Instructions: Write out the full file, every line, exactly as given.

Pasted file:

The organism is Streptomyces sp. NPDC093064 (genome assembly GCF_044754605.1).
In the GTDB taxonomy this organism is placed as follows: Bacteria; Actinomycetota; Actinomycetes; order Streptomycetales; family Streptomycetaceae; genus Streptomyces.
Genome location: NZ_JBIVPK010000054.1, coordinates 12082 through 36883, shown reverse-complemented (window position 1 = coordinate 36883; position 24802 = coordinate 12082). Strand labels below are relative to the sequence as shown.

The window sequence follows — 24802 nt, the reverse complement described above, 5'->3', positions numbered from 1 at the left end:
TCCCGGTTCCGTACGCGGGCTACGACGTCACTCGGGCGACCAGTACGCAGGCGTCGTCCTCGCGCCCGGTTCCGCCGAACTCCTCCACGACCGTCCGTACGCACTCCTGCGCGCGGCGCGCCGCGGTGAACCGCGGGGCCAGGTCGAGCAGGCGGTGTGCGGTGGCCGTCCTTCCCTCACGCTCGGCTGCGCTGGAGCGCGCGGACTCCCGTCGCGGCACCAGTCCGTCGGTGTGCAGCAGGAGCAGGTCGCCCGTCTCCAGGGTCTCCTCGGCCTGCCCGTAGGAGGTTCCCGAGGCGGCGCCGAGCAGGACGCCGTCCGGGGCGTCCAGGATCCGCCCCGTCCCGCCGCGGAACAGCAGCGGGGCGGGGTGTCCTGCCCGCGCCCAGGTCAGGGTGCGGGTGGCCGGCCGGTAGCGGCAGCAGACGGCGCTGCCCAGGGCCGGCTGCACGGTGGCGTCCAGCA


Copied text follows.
The organism is Streptomyces sp. NPDC093064 (genome assembly GCF_044754605.1).
In the GTDB taxonomy this organism is placed as follows: Bacteria; Actinomycetota; Actinomycetes; order Streptomycetales; family Streptomycetaceae; genus Streptomyces.
Genome location: NZ_JBIVPK010000054.1, coordinates 12082 through 36883, shown reverse-complemented (window position 1 = coordinate 36883; position 24802 = coordinate 12082). Strand labels below are relative to the sequence as shown.

The window sequence follows — 24802 nt, the reverse complement described above, 5'->3', positions numbered from 1 at the left end:
TCCCGGTTCCGTACGCGGGCTACGACGTCACTCGGGCGACCAGTACGCAGGCGTCGTCCTCGCGCCCGGTTCCGCCGAACTCCTCCACGACCGTCCGTACGCACTCCTGCGCGCGGCGCGCCGCGGTGAACCGCGGGGCCAGGTCGAGCAGGCGGTGTGCGGTGGCCGTCCTTCCCTCACGCTCGGCTGCGCTGGAGCGCGCGGACTCCCGTCGCGGCACCAGTCCGTCGGTGTGCAGCAGGAGCAGGTCGCCCGTCTCCAGGGTCTCCTCGGCCTGCCCGTAGGAGGTTCCCGAGGCGGCGCCGAGCAGGACGCCGTCCGGGGCGTCCAGGATCCGCCCCGTCCCGCCGCGGAACAGCAGCGGGGCGGGGTGTCCTGCCCGCGCCCAGGTCAGGGTGCGGGTGGCCGGCCGGTAGCGGCAGCAGACGGCGCTGCCCAGGGCCGGCTGCACGGTGGCGTCCAGCA